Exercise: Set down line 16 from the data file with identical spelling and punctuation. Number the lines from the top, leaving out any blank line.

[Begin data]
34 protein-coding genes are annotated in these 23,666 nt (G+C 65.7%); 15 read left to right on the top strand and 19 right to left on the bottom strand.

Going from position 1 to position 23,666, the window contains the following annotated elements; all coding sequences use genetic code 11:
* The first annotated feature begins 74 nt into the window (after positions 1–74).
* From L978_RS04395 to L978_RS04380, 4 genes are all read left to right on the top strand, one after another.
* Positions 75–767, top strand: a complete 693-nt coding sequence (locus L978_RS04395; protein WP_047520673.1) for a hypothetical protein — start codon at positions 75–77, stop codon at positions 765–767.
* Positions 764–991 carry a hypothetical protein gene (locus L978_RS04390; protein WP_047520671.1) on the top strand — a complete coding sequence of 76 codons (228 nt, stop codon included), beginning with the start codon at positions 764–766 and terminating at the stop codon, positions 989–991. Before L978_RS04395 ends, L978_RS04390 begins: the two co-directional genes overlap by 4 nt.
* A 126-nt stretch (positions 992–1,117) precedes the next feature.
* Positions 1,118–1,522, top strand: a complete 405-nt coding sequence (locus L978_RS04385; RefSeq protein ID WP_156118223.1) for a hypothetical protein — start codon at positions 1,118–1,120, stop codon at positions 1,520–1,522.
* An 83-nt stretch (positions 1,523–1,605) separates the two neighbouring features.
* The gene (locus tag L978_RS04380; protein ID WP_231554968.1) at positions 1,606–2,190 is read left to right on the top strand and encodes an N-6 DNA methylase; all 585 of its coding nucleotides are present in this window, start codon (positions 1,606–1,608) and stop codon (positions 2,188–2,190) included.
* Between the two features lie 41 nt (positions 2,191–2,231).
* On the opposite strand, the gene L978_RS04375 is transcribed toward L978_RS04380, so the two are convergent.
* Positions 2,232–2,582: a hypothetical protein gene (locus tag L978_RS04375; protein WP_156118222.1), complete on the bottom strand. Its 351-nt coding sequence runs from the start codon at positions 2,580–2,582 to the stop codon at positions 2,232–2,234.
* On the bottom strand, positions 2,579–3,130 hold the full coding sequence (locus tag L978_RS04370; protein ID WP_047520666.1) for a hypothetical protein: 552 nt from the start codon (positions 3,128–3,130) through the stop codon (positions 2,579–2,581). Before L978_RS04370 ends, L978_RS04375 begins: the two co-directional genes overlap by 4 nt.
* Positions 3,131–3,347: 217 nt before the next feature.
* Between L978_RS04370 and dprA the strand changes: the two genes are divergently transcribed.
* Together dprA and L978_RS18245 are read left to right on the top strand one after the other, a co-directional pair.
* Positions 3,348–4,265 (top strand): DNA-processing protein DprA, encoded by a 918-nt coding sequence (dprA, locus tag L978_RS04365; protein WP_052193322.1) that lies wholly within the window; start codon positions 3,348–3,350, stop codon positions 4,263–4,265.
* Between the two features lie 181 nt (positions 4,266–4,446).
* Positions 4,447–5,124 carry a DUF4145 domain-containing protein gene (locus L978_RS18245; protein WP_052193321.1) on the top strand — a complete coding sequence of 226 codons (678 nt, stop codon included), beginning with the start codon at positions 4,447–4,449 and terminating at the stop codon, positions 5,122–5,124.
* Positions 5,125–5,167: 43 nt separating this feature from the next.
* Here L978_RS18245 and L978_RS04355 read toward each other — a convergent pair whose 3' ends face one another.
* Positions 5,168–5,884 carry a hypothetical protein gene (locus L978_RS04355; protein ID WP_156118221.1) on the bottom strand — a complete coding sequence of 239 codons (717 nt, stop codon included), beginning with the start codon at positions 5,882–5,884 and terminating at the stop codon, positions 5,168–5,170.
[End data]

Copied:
* Between L978_RS04370 and dprA the strand changes: the two genes are divergently transcribed.